Ric Kallaher, the photographer who took all those awesome shots at One Show in May, ditched the Cannes International Ad Festival for the Coney Island freak show, otherwise known as the Second Annual Wrath of Cannes.
And he's not sorry.
"Who needs Cannes?! Beter yet: who WANTS Cannes?!" he concluded, having obviously returned a changed man.
"THIS is everything an advertising awards show should be: last minute, no hassle entries open to anyone & everyone, free beer, rockin' surfer-guitar music (blasted out by the ever-cool Tarantinos), raucous fun on the beach, and on-site, in full-view judging for clients that could never exist for ad campaigns that could never air.
"But, hey, with modern mobile platforms, why not?!"
Below: 8 Freakish Things We Learned About Wrath of Cannes. (Illustrated.)
This was published here a little over a year ago and in the interest of reviewing the predictions made in the article, we're reprinting it. All the predictions haven't come true but we are certainly on our way.
What? Wait a minute. This just isn't right. Have we finally realized women aren't the only objects that can be used to sell beer? Is it possible a hot guy could attract as much attention as a hot girl? Just what is going on here? Are we observing a new trend of sorts? What, pray tell, are all the leering, slobbering, Budweiser drinkers going to do now that they may be subjected to the trite objectification of men instead of the beer babeliciousness they have come to expect from most brewers' advertising?
We are stunned. Stunned! Have we reached a culturally significant watershed moment here? This just boggles the mind. This turns things upside down. Are the Coors Twins out of a job? What about the Miller Lite Cat Fight babes? The St. Pauli Girl? The Rolling Rock Beer Ape Babes? The Milwaukee's Best Automotive Girl? The Foster's Beer Boob? The Bavaria Beer grocery store stripper? Beer.com's Virtual Bartenders? The Troegs Beer burping and farting babe? The Labatt's Blue lesbians?
- Repeating successes at One Show and the Clios, Uniqlo's "Uniqlock" (agency: Projector) won the Cannes Cyber Grand Prix. "Year Zero" for NIN (agency: 42 Entertainment) took Best Viral; "Sol Comments" (Mediafront Oslo) won Online Advertising.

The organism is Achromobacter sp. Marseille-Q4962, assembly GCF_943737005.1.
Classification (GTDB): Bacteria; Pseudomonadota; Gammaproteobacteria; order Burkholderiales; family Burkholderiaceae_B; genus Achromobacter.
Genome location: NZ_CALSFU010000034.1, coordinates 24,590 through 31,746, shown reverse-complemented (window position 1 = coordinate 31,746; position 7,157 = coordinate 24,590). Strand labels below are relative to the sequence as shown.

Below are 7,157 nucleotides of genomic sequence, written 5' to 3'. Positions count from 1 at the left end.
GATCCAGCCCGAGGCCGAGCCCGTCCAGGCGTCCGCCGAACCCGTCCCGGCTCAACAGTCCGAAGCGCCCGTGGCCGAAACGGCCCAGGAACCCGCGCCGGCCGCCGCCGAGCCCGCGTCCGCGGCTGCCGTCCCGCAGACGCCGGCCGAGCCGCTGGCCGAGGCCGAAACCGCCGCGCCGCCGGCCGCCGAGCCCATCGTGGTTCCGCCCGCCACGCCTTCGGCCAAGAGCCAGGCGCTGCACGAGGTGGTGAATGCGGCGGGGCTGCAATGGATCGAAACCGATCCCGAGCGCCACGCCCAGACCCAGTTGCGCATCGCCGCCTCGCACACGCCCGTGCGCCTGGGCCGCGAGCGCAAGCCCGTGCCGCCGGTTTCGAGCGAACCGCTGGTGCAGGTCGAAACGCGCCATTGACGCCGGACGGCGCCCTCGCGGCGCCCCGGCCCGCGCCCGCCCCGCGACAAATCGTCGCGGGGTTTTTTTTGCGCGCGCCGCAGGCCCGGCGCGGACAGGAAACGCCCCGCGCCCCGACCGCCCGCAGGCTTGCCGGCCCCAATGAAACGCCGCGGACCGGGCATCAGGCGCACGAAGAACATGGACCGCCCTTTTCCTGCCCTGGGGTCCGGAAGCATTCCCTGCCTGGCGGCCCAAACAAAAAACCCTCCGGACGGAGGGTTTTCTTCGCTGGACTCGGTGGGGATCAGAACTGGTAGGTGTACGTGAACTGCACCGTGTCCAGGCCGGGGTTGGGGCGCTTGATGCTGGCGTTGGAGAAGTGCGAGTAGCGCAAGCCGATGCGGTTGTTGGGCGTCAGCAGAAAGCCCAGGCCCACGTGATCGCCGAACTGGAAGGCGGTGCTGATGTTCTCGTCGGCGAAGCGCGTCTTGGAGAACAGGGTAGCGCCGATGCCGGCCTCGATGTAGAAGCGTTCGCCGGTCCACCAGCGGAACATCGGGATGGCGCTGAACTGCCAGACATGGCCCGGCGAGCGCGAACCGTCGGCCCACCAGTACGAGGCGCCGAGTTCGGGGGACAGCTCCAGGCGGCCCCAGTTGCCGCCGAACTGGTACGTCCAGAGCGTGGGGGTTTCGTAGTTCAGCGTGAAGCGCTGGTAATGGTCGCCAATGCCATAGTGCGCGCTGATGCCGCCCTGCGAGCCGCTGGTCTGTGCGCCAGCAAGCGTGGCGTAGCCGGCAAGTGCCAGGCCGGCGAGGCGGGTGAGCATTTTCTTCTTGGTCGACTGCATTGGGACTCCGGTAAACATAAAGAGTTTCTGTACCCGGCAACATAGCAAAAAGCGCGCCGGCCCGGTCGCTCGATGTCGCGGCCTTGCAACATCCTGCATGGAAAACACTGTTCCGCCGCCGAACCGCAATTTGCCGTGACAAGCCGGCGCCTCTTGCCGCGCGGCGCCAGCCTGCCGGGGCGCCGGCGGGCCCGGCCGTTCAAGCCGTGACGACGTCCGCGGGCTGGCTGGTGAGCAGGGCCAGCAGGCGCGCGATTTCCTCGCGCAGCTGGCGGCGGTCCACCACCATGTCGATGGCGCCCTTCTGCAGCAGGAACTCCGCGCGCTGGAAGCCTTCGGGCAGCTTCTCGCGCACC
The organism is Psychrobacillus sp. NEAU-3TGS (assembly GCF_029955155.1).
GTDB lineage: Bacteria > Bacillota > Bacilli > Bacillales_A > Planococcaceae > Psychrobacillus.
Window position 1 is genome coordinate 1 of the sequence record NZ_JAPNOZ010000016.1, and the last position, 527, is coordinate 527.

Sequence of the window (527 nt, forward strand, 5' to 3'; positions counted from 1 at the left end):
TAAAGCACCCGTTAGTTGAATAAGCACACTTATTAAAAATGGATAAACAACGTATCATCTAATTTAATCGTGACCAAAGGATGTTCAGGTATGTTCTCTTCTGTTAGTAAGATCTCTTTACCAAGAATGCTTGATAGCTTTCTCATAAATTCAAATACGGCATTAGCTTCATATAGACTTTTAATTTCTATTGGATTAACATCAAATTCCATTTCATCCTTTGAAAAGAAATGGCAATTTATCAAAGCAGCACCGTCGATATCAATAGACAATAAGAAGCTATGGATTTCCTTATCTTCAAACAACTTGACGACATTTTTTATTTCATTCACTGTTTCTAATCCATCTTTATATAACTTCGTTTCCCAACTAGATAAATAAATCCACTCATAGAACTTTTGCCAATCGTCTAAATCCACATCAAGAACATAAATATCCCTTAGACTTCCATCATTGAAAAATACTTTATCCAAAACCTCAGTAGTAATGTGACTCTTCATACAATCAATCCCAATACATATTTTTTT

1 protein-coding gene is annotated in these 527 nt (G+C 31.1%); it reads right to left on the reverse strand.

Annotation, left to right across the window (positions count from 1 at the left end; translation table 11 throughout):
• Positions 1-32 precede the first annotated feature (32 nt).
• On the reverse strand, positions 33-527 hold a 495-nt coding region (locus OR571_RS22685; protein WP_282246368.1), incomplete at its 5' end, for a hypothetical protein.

- Gawker chose Gorilla Nation to sell its ads in Canada. The deal is exclusivo, no word if it's multi-year.
- Diggin' R&R's Tarot-style print campaign for the Rio Suites Hotel and Casino in Las Vegas. Adfreak isn't sold, though.
- WeMix and VoodooVox enable anyone to "drop a flow" (THEIR WORDS! NOT -- MINE!) from their phones and broadcast them. Ludacris is sponsoring. More cringey self-laud: "VoodooVox is the leading In-Call Media revolution." What does that mean?
- MTLB is upset about PETA, the one-sidedness of 30 Days (esp. the carnivore-meets-vegan episode), and changing people via persecution instead of supplying appealing alternatives to destructive lifestyles.
by Angela Natividad
, Industry Events
Well if you ever want to watch the world's longest, most boring dissertation (um, blatherific business babble) on in-text advertising, give this Cannes Fringe video a watch in which Asa Bailey interviews Vibrant Media CMO Sean Finnegan who goes on and on and on and fucking on about the insanity that is in-text advertising.
The original writer of AgencySpy, SuperSpy, has launched Fifth Column, which aims to improve the advertising business by soliciting comments for improvement which will then be sent to the agencies they apply to and, ultimately published for public consumption.